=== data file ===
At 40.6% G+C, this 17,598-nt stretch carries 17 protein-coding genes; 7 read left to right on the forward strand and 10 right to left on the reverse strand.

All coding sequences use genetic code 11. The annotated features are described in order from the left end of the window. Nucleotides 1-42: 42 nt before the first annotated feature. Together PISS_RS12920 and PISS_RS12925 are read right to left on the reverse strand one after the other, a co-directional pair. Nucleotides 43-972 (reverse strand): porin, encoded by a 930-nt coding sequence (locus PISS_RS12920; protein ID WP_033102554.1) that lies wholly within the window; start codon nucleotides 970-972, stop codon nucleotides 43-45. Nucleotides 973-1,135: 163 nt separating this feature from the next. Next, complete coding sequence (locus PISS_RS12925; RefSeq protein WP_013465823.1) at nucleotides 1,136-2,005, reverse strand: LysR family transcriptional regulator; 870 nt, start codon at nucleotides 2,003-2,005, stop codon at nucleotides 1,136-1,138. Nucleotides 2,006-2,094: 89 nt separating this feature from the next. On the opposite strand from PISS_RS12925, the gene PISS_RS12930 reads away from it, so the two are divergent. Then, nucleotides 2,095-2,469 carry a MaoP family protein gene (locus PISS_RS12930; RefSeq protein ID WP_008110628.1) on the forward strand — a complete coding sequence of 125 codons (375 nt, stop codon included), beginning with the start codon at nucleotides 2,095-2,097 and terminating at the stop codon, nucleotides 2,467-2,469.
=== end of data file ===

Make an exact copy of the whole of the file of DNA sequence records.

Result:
At 40.6% G+C, this 17,598-nt stretch carries 17 protein-coding genes; 7 read left to right on the forward strand and 10 right to left on the reverse strand.

All coding sequences use genetic code 11. The annotated features are described in order from the left end of the window. Nucleotides 1-42: 42 nt before the first annotated feature. Together PISS_RS12920 and PISS_RS12925 are read right to left on the reverse strand one after the other, a co-directional pair. Nucleotides 43-972 (reverse strand): porin, encoded by a 930-nt coding sequence (locus PISS_RS12920; protein ID WP_033102554.1) that lies wholly within the window; start codon nucleotides 970-972, stop codon nucleotides 43-45. Nucleotides 973-1,135: 163 nt separating this feature from the next. Next, complete coding sequence (locus PISS_RS12925; RefSeq protein WP_013465823.1) at nucleotides 1,136-2,005, reverse strand: LysR family transcriptional regulator; 870 nt, start codon at nucleotides 2,003-2,005, stop codon at nucleotides 1,136-1,138. Nucleotides 2,006-2,094: 89 nt separating this feature from the next. On the opposite strand from PISS_RS12925, the gene PISS_RS12930 reads away from it, so the two are divergent. Then, nucleotides 2,095-2,469 carry a MaoP family protein gene (locus PISS_RS12930; RefSeq protein ID WP_008110628.1) on the forward strand — a complete coding sequence of 125 codons (375 nt, stop codon included), beginning with the start codon at nucleotides 2,095-2,097 and terminating at the stop codon, nucleotides 2,467-2,469.